To get out of the crisis through spending is often mentioned method. Italy is trying to defeat its own crisis for 15 years already but so far, nothing but debt grew there. This, however, would not stop politicians to propose such a tactic again and again. And those proposals are often directed towards Germany which, as the only country within the European family, still has some money in its wallet. So far, they are adamant though. Last week, Finance Minister Schäuble summed up the situation: “We cannot take into account the illusion than our problems can be solved by spending more and more public resources and by creating ever higher deficits.”
The only place where they deal with different issues is the United Kingdom. There are only a couple of days left to the Scottish referendum on independence and with growing number of secession proponents, Prime Minister Cameron’s nervousness and number of promises to Scots is correlating. But besides the whole pile of internal problems, possible secession would be an interesting precedent. For countries like Spain, for NATO (there are important naval and radar bases in Scotland) but especially for the EU. How would it deal with a potential member/non-member?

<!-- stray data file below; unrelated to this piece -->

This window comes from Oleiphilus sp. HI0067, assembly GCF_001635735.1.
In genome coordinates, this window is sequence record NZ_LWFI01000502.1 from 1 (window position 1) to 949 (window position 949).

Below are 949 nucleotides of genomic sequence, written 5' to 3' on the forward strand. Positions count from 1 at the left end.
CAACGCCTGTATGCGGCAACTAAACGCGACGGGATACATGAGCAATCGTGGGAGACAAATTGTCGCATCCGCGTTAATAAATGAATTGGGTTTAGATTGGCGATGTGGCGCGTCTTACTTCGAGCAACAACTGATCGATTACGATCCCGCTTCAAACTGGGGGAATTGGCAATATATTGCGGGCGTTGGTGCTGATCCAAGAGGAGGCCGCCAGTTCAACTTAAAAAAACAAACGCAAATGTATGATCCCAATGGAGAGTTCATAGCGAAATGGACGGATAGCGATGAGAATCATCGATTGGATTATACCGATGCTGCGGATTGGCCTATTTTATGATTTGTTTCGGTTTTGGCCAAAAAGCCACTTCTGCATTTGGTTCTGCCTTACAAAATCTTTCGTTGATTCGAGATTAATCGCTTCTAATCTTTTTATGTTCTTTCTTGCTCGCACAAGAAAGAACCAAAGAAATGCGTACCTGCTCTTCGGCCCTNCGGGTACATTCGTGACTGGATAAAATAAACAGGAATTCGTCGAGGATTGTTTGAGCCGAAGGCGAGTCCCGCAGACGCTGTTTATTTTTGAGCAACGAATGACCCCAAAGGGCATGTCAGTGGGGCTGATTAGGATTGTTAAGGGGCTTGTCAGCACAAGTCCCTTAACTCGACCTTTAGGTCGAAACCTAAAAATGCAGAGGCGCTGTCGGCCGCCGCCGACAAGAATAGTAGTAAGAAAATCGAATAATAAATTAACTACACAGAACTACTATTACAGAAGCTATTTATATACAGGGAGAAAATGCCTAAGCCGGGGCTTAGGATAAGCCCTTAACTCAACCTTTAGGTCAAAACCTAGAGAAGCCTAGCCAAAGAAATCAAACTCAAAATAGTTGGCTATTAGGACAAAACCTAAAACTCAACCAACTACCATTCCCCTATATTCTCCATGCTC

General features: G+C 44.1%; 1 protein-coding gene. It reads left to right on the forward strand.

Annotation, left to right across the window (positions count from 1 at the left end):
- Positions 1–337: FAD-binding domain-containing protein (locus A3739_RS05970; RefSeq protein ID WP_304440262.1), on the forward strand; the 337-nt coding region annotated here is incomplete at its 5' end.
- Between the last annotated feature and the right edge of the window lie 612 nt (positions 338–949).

To remind us that the bad and good situation are relative terms and that applies to economy too, let’s jump from Europe to South America. In Venezuela, the local inflation fell to the new record of 60% and the economy is having a hard time. A month ago, the National Guard fired into protesters in important industrial city of Ciudad Guayana. There is an extreme shortage of raw materials and components in the factories. Production in the local automobile plummeted by 85%. Residents blocked the streets with burning tires. The reason for all that? There is a damaged sewerage in the city for three weeks already and sewage returns back to houses.
So don’t forget! Everything is fine unless you can’t flush the problems.
Translation: Stanislava Dovhunová